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How to Avoid Cryptocurrency Data Breaches

How to Avoid Cryptocurrency Data Breaches

Cybercriminals have been causing data breaches alomost since the beginning of the internet.

However, the major problem with cryptocurrency data breaches is that transactions are irreversible.

As the network is decentralised and therefore trustless, there is no mechanism to differentiate between transactions made with legitimate coins and those that are made with stolen coins.

With being able to reverse a transaction, it makes it all the more important to protect yourself from cryptocurrency data breaches.

The Cost of Data Breaches

Some of the most significant data breaches to date have incurred huge losses for big names in the cryptocurrency world. They include:

  • Coincheck – $530 million
  • Mt. Gox – $460 million
  • Parity – $275 million
  • Bitfinex – $72 million

Coincheck was the victim of possibly the most substantial crypto data breach to date back in 2018. An unknown third party managed to gain access to an account and sent fraudulent emails to customers.

As many as 200 customers that replied to the emails from hackers had their data exposed.

This includes illegally obtained information such as names, contact addresses, as well as ID photos. According to an incident report,

“A third party who made unauthorised access (hereinafter, a third party) fraudulently sent some emails from our customers during the period from 31st May to 1st June, 2020,” reads the report. “It turned out that [the domain name] was in a state where it could be acquired.”

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How Cryptocurrency Data Breaches Happen

One of the best ways to secure your cryptocurrencies is to understand the ways in which they can be stolen.

Firstly, if a hacker gains access to your private key, they are able to send funds from your wallet somewhere else from anywhere in the world.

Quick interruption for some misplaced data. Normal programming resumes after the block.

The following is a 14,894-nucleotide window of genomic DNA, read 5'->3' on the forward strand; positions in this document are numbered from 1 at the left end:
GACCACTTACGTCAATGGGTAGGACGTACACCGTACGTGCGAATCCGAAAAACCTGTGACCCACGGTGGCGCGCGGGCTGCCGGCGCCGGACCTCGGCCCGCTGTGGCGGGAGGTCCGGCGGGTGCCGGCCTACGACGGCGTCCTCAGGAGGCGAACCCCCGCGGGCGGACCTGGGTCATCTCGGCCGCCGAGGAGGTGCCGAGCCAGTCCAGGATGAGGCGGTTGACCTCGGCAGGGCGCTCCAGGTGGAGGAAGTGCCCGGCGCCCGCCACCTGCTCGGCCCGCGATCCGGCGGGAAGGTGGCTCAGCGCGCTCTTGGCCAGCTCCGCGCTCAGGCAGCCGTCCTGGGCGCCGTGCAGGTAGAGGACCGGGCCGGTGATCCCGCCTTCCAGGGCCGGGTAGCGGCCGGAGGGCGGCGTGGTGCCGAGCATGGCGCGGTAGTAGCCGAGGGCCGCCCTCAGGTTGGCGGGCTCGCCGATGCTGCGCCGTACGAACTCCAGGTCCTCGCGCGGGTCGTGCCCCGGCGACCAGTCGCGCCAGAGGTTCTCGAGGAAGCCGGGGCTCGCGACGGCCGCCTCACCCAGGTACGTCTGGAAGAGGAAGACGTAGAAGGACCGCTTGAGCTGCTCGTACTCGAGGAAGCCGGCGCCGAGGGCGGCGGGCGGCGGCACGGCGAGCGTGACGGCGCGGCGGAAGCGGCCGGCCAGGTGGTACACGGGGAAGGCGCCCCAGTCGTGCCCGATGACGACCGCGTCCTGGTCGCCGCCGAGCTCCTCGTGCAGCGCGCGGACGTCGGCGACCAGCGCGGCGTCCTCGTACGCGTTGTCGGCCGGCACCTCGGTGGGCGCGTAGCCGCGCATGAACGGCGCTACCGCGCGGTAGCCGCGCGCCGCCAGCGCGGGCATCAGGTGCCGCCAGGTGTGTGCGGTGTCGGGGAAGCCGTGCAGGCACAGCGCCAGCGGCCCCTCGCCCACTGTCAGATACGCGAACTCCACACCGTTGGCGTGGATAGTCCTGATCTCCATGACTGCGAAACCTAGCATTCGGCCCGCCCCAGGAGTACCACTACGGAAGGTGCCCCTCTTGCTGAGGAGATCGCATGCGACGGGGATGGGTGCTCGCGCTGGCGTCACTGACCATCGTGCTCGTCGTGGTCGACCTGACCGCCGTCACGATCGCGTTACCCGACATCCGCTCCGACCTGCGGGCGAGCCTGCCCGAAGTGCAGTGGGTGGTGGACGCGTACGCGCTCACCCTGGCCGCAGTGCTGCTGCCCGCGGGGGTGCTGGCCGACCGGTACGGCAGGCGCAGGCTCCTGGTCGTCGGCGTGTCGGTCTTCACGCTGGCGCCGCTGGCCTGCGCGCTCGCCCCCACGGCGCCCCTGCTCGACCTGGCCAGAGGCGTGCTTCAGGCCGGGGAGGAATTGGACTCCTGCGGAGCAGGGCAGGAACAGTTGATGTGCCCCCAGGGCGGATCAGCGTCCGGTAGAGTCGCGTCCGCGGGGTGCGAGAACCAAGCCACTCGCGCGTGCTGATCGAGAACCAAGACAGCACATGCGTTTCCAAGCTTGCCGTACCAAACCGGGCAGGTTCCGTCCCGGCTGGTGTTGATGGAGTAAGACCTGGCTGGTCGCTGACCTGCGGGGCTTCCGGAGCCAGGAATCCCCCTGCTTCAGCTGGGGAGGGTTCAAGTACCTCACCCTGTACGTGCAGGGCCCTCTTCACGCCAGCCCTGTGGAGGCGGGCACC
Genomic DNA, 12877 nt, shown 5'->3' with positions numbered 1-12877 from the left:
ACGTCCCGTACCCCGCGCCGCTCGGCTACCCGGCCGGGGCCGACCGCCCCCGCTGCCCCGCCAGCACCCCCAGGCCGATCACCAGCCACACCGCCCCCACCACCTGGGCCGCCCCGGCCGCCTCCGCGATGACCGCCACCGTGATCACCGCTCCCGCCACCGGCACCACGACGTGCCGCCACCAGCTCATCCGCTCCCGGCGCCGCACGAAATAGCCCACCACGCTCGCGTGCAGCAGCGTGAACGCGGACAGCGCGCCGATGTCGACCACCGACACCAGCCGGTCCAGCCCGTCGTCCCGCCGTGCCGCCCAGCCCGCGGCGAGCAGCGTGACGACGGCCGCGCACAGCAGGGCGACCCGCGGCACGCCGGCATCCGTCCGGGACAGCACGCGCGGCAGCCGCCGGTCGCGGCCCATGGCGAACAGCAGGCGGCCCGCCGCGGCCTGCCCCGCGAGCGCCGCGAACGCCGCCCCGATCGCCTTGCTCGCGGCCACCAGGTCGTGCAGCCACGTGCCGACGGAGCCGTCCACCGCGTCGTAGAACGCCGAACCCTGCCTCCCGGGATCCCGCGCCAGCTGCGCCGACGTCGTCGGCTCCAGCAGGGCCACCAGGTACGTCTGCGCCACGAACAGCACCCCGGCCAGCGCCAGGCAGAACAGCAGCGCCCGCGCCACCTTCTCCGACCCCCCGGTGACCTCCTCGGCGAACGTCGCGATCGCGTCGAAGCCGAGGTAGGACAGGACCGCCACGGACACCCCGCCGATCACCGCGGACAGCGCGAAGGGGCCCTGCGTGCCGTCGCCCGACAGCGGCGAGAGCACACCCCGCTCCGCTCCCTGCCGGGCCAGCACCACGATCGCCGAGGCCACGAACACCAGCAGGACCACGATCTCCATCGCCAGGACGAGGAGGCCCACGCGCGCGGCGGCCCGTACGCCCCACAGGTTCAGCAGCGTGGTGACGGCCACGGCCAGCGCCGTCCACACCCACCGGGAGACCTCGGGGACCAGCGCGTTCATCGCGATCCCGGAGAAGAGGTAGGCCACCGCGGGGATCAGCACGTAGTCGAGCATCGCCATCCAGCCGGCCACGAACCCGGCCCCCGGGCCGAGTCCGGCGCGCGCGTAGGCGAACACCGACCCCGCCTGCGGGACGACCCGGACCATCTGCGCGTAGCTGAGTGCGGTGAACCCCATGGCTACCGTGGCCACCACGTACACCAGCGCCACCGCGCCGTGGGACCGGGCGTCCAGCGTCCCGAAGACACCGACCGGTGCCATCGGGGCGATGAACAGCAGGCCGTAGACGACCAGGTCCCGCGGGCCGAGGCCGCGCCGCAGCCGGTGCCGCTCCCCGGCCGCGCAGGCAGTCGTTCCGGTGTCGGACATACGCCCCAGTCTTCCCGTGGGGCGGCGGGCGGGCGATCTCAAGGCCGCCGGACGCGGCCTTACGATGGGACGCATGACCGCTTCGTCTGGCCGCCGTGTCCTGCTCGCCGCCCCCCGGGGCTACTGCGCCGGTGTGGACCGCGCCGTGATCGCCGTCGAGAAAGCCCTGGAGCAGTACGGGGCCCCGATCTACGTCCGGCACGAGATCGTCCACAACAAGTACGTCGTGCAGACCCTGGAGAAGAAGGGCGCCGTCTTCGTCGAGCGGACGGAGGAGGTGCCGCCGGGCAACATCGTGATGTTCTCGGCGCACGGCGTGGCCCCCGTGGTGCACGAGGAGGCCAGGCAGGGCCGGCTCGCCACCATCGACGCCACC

Phishing attacks are also a popular way to swindle people out of their crypto funds. Basically, a scammer uses one of many ways into tricking users into handing over their sensitive information. For example, a scammer created a fake Binance website where the letter “ẹ” was used in place of the regular “e.” The bogus website was pretty much identical to the legitimate website. However, it was designed to record and login information that was entered by users.

Other attacks, including theft from centralised entities, phone porting, copy-paste exploits, and the $5 wrench attack are also common threats for cryptocurrency users.

According to IBM, it takes as long as 279 days to detect and solve a data breach. Alternatively, in some situations, years have gone by before violations have been discovered. This was the case with dental and vision insurer Dominion International.

The company made an announcement regarding the nine-year data breach stating,

“On 24th April, 2019, through our investigation of an internal alert, with the assistance of a leading cyber security firm, we determined that an unauthorised party may have accessed some of our computer servers. The unauthorised access may have occurred as early as 25th August, 2010.”

How to Avoid a Cryptocurrency Data Breach

There are some steps that you can take to prevent a data breach. As a unique asset that allows thieves some anonymity as well as little to no chance of getting your funds back, it is essential to introduce the following practices to keep it from happening to you.

  • Be sure to store your tokens and cryptocurrency offline, whether in a hardware or paper wallet
  • Ensure that your private keys are secure offline
  • Your private keys must be stored in a separate place from where your wallet is stored (secure offsite location or bank safe deposit box)
  • Only use trusted bookmarks to access wallets, exchanges or online cryptocurrency providers within your web browser
  • Use multifactor authentication with one of your options being an offline token
  • Use a multi-signature method to access funds within your wallet
  • Limit the amount of funds held at exchanges to only what you need in order to trade or exchange

Protecting Your Cryptocurrency from a Data Breach

Data breaches have set back some of the most prominent players in the cryptocurrency game millions of dollars.

This type of attack is a threat to anyone, but those dealing with crypto funds have a specific set of challenges when securing funds.

By employing proven methods, you can significantly decrease the chance of losing your hard-earned capital.

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Photo by Markus Spiske on Unsplash


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